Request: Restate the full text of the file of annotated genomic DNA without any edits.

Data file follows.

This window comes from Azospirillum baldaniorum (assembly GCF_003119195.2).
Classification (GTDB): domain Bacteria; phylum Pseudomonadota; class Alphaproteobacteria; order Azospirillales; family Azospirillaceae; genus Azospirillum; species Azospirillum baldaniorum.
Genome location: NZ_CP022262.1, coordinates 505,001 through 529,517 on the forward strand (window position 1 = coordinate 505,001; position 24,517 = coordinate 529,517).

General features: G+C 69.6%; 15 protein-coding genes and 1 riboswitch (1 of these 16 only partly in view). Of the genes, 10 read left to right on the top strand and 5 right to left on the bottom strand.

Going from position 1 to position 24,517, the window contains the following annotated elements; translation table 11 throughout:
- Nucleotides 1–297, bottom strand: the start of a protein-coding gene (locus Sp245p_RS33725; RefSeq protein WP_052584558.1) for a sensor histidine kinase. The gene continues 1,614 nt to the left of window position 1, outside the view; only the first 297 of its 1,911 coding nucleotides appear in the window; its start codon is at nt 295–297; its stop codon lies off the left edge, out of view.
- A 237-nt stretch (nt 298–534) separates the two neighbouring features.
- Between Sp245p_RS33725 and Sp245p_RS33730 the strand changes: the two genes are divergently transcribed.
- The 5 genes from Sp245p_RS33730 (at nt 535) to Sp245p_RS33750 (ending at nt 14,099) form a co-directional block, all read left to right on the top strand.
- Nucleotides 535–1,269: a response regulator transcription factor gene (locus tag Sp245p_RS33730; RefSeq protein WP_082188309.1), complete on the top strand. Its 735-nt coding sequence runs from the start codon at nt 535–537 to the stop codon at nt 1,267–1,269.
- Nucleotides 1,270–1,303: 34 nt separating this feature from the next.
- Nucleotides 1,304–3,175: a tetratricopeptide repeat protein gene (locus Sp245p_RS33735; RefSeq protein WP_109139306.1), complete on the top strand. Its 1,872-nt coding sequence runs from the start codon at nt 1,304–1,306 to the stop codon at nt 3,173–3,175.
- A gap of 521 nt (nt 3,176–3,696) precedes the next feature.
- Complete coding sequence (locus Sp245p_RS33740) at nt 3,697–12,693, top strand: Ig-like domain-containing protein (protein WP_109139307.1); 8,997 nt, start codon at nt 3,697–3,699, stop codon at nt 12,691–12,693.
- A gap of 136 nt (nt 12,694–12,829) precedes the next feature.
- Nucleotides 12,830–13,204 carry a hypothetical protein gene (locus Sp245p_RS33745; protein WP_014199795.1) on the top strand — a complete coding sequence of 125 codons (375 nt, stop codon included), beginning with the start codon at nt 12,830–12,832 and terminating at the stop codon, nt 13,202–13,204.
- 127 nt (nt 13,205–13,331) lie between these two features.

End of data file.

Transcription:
This window comes from Azospirillum baldaniorum (assembly GCF_003119195.2).
Classification (GTDB): domain Bacteria; phylum Pseudomonadota; class Alphaproteobacteria; order Azospirillales; family Azospirillaceae; genus Azospirillum; species Azospirillum baldaniorum.
Genome location: NZ_CP022262.1, coordinates 505,001 through 529,517 on the forward strand (window position 1 = coordinate 505,001; position 24,517 = coordinate 529,517).

General features: G+C 69.6%; 15 protein-coding genes and 1 riboswitch (1 of these 16 only partly in view). Of the genes, 10 read left to right on the top strand and 5 right to left on the bottom strand.

Going from position 1 to position 24,517, the window contains the following annotated elements; translation table 11 throughout:
- Nucleotides 1–297, bottom strand: the start of a protein-coding gene (locus Sp245p_RS33725; RefSeq protein WP_052584558.1) for a sensor histidine kinase. The gene continues 1,614 nt to the left of window position 1, outside the view; only the first 297 of its 1,911 coding nucleotides appear in the window; its start codon is at nt 295–297; its stop codon lies off the left edge, out of view.
- A 237-nt stretch (nt 298–534) separates the two neighbouring features.
- Between Sp245p_RS33725 and Sp245p_RS33730 the strand changes: the two genes are divergently transcribed.
- The 5 genes from Sp245p_RS33730 (at nt 535) to Sp245p_RS33750 (ending at nt 14,099) form a co-directional block, all read left to right on the top strand.
- Nucleotides 535–1,269: a response regulator transcription factor gene (locus tag Sp245p_RS33730; RefSeq protein WP_082188309.1), complete on the top strand. Its 735-nt coding sequence runs from the start codon at nt 535–537 to the stop codon at nt 1,267–1,269.
- Nucleotides 1,270–1,303: 34 nt separating this feature from the next.
- Nucleotides 1,304–3,175: a tetratricopeptide repeat protein gene (locus Sp245p_RS33735; RefSeq protein WP_109139306.1), complete on the top strand. Its 1,872-nt coding sequence runs from the start codon at nt 1,304–1,306 to the stop codon at nt 3,173–3,175.
- A gap of 521 nt (nt 3,176–3,696) precedes the next feature.
- Complete coding sequence (locus Sp245p_RS33740) at nt 3,697–12,693, top strand: Ig-like domain-containing protein (protein WP_109139307.1); 8,997 nt, start codon at nt 3,697–3,699, stop codon at nt 12,691–12,693.
- A gap of 136 nt (nt 12,694–12,829) precedes the next feature.
- Nucleotides 12,830–13,204 carry a hypothetical protein gene (locus Sp245p_RS33745; protein WP_014199795.1) on the top strand — a complete coding sequence of 125 codons (375 nt, stop codon included), beginning with the start codon at nt 12,830–12,832 and terminating at the stop codon, nt 13,202–13,204.
- 127 nt (nt 13,205–13,331) lie between these two features.